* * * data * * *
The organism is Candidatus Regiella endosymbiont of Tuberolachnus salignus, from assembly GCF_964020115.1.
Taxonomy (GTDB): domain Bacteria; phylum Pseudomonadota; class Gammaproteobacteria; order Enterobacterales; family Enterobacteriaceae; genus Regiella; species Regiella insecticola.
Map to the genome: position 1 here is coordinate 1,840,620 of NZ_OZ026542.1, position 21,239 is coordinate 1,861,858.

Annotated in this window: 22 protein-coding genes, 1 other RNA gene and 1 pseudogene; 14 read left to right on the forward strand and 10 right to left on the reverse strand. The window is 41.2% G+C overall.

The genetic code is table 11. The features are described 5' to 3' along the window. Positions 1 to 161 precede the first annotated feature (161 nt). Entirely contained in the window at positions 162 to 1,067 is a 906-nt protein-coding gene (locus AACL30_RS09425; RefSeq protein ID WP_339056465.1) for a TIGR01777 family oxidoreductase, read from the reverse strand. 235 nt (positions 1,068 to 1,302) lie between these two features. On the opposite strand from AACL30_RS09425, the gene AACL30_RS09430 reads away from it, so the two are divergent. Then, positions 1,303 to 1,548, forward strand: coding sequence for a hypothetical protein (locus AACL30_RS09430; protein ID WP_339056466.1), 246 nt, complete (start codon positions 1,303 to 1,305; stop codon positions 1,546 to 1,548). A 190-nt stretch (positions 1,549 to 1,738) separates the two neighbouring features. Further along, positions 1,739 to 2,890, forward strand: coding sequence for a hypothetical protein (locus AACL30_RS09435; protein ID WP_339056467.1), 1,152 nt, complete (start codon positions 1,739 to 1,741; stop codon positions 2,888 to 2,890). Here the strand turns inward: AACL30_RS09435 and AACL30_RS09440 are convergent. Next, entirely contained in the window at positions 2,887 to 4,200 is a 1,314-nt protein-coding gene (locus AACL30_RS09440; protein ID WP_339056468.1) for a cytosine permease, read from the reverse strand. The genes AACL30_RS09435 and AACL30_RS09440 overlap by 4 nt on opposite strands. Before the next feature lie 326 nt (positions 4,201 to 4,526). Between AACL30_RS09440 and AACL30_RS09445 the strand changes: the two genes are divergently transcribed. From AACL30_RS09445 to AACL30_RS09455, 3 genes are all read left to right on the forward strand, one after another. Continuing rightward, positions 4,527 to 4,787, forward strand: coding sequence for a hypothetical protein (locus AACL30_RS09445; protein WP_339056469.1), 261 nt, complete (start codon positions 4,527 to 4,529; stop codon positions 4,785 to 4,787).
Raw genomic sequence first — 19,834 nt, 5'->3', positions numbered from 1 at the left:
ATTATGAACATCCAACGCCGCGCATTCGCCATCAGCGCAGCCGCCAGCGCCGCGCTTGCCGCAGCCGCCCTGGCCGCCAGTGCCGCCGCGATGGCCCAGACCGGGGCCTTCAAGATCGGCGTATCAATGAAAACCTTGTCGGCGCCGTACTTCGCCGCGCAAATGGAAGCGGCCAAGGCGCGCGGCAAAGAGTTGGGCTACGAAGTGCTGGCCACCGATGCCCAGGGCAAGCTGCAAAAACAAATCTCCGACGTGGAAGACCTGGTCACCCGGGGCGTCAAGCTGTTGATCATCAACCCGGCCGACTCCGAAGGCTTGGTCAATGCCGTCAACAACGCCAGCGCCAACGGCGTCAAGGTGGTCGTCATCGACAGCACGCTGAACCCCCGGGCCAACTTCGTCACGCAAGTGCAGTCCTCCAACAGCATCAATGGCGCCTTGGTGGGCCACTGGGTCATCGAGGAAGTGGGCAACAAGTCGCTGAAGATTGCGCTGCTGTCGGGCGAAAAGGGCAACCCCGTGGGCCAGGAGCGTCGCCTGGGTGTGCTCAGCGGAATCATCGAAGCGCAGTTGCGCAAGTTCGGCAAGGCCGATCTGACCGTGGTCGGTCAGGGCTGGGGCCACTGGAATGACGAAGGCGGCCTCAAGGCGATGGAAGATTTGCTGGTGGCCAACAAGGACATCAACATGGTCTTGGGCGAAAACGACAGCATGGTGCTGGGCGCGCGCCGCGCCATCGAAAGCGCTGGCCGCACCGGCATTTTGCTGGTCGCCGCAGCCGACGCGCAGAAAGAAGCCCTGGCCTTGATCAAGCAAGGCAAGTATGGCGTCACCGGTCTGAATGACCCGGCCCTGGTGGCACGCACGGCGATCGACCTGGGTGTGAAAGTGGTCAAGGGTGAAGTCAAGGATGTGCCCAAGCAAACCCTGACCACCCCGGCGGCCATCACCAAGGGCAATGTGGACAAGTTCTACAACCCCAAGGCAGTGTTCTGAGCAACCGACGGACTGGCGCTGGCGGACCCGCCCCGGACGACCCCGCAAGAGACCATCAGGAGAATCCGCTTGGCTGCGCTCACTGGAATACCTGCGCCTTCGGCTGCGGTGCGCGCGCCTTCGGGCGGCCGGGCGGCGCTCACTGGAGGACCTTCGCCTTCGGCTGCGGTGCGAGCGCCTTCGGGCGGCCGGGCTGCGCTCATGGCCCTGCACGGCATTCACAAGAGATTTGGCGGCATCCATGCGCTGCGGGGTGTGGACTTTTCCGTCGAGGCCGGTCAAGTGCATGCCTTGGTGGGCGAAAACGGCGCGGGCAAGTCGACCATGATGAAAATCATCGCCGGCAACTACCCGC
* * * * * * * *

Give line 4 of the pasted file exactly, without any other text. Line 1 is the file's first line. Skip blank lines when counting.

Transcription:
Annotated in this window: 22 protein-coding genes, 1 other RNA gene and 1 pseudogene; 14 read left to right on the forward strand and 10 right to left on the reverse strand. The window is 41.2% G+C overall.